During a recent client meeting we ended up on the subject of social media, and the effect it can have on a business. Unfavorable press coverage led to an echo of bad news on social media among this client’s customers, and it was continuing to harm his business with no end in sight.
I was curious about the public’s persistent reaction, and why he believed the story was still in the news cycle many weeks later. Was his customer base being fickle? Were competitors spreading false and redundant stories? His response: social media. Once a key marketing strategy for his company, social media has quickly turned into a sore spot.
He explained that as the public hears about small incidents, they turn to social networks to share the information, which is then amplified and repeated, creating a snowball effect. Suddenly isolated incidents create nation-wide panic. The small problems become bigger than expected and a stampede occurs.
As a financial advisor I started thinking about how this applies to investors. Consider both DIYers and new investors, those who are not deeply grounded, long-term, experienced investors. Could social media be driving investors toward short-term thinking? Could it be the volume and loudness of media in general? Could this be pushing investors to make choices detrimental to the longevity of their wealth?
If so, what could the long-term consequences of all this noise be on investors? Consider the past few months of daily volatility. Of the first 48 days of 2016, 26 of those days (over half) had over a +/- 1% change, according to LPL research. That is daily volatility. So, what causes this?
Since 1980, the S&P 500 has had corrections or declines of around 15% nearly every year. (The actual number is -14.2%) There are times when these little corrections have not occurred, most noticeably in the years that immediately followed the Great Recession of 2009.
But this trend is not unheard of. When we go through a long period of negative returns, markets have historically rallied for an extended period of time with few corrections. So in August of 2015, we finally had a slight correction (-12.7%) what did investors do? Many investors sold their investments and ETFs in droves.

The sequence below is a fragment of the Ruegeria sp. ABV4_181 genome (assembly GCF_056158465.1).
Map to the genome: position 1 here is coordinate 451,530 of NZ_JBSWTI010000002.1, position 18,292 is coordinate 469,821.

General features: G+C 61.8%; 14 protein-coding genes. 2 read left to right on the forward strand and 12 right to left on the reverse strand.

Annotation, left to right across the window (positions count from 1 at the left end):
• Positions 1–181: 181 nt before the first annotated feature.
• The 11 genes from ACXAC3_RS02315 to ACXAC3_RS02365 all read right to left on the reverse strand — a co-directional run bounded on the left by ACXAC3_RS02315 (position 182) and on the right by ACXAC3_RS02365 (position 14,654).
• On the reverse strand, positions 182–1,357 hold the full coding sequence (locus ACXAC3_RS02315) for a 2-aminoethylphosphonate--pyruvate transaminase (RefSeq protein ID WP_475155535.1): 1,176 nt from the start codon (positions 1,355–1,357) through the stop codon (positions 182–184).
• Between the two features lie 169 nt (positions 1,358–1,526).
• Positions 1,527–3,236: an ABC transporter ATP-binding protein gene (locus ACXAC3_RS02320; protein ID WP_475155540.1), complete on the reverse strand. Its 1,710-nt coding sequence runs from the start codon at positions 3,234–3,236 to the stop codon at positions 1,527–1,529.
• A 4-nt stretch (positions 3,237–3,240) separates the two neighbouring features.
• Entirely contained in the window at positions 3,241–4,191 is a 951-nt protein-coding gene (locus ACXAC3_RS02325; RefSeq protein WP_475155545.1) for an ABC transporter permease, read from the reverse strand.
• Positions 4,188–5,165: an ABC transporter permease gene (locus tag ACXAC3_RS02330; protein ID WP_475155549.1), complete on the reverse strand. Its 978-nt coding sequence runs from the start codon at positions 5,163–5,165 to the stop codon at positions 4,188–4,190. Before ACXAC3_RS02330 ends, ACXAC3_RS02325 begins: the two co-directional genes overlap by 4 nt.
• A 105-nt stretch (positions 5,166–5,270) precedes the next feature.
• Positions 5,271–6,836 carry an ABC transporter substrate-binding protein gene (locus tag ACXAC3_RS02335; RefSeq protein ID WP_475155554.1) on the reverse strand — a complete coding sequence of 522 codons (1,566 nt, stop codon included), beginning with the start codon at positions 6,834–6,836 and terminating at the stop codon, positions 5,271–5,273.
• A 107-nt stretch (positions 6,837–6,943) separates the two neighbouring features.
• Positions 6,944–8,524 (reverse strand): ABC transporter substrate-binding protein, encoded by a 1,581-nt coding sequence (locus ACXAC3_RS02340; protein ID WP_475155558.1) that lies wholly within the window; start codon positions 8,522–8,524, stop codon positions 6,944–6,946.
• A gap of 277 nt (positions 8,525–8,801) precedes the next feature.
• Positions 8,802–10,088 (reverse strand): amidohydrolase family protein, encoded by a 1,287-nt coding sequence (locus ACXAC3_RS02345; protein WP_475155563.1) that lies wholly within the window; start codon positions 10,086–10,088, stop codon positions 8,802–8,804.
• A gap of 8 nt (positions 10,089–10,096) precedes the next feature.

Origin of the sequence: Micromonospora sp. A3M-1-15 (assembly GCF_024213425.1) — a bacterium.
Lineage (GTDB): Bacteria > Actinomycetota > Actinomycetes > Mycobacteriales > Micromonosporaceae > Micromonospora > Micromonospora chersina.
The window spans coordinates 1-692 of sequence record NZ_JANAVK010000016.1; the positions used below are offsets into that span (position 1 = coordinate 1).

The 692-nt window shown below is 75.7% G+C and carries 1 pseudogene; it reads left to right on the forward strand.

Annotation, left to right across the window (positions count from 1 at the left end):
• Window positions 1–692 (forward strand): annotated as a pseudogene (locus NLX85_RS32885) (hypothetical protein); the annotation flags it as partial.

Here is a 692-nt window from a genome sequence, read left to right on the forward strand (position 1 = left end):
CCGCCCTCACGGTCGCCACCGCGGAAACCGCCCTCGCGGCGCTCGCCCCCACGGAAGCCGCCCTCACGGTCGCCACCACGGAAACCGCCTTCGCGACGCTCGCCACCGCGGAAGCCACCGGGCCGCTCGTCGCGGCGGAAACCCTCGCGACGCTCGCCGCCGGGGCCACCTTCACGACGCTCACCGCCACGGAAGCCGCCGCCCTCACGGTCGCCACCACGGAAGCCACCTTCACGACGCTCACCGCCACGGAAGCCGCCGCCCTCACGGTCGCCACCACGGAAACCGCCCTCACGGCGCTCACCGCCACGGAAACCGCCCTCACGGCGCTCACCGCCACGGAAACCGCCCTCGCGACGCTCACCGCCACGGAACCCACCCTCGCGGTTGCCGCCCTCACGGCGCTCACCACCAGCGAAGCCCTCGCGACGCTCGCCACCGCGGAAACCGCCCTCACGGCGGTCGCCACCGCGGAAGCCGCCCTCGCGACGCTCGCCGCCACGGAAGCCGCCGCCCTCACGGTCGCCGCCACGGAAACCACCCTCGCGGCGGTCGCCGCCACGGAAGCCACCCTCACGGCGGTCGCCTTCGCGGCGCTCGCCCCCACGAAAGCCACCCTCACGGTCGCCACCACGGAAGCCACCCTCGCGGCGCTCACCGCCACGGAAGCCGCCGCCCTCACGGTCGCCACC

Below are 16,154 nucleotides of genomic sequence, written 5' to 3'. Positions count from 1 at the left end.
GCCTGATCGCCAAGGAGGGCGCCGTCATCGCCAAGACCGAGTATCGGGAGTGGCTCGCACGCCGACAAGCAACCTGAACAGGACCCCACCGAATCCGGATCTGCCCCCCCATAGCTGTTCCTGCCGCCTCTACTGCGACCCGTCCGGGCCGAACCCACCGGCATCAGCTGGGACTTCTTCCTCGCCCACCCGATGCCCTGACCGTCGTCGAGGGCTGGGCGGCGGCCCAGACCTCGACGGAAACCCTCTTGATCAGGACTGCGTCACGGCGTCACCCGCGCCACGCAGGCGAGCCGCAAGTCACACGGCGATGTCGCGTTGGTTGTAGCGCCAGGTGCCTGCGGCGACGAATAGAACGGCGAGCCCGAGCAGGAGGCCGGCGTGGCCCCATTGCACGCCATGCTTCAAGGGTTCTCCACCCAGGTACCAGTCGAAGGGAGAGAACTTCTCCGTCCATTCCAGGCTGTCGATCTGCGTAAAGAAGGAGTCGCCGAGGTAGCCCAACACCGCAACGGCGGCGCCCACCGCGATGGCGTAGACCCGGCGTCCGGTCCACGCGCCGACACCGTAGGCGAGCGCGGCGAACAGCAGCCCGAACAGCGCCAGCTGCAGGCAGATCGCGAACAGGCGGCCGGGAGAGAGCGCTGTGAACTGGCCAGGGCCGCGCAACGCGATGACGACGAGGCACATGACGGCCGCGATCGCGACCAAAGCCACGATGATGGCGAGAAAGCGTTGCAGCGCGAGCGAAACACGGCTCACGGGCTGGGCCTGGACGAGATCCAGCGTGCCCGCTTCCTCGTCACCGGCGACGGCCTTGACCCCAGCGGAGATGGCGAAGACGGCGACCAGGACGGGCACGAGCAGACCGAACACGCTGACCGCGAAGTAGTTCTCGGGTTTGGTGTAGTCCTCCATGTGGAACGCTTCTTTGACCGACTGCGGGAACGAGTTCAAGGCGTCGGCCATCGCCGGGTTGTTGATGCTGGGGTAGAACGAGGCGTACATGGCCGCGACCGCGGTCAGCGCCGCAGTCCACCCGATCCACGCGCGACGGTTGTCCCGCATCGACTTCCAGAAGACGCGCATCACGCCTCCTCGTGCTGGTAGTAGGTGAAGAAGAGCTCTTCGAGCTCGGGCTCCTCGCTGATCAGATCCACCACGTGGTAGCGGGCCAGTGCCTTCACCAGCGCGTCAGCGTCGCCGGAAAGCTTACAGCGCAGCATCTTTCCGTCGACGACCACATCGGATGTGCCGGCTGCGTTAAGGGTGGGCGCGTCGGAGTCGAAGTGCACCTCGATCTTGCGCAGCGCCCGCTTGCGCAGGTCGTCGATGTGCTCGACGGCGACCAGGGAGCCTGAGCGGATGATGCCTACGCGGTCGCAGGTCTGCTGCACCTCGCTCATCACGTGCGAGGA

Then 2016 rolls in and brings with it a correction of -14.2% (Exactly the average decline over the past 35 years), and results were six straight weeks of net redemptions of equities.
Once again, the public is doing the opposite of successful investor behavior. As the markets rise my prediction is we will see the public slowly buying back in again, buying “high” and completing the circle of everything investors are NOT supposed to do.
I believe the media is generally harmful to investor behavior. It encourages investors to do the wrong thing – sell when prices are low (brought on by the fear emotion), and buy when prices are high (brought on by the greed emotion) all perpetuated by the media, including social media.
The real problem is investor behavior, reacting to the emotions of fear and greed brought on in great deal due to the media, social or otherwise.
So the next time you see a catchy headline or hear from a friend about some sensationalized story, stop and think: is this material designed to inform and educate, or gather attention and instigate a reaction? Your answer might surprise you.
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Thank you for being a client of Prosperion Financial Advisors.
The opinions voiced in this material are for general information only and are not intended to provide specific advice or recommendations for any individual. All performance referenced is historical and is no guarantee of future results. All indices are unmanaged and may not be invested into directly. Investing involves risk including potential loss of principal.
https://prosperion.us/wp-content/uploads/2016/05/social_media_investing.png425758Steve Boorenhttps://prosperion.us/wp-content/uploads/2017/02/whitelogosized.pngSteve Booren2016-05-18 20:36:372017-05-22 15:06:59Social Media - Helping or Hurting Your Investment Behavior?
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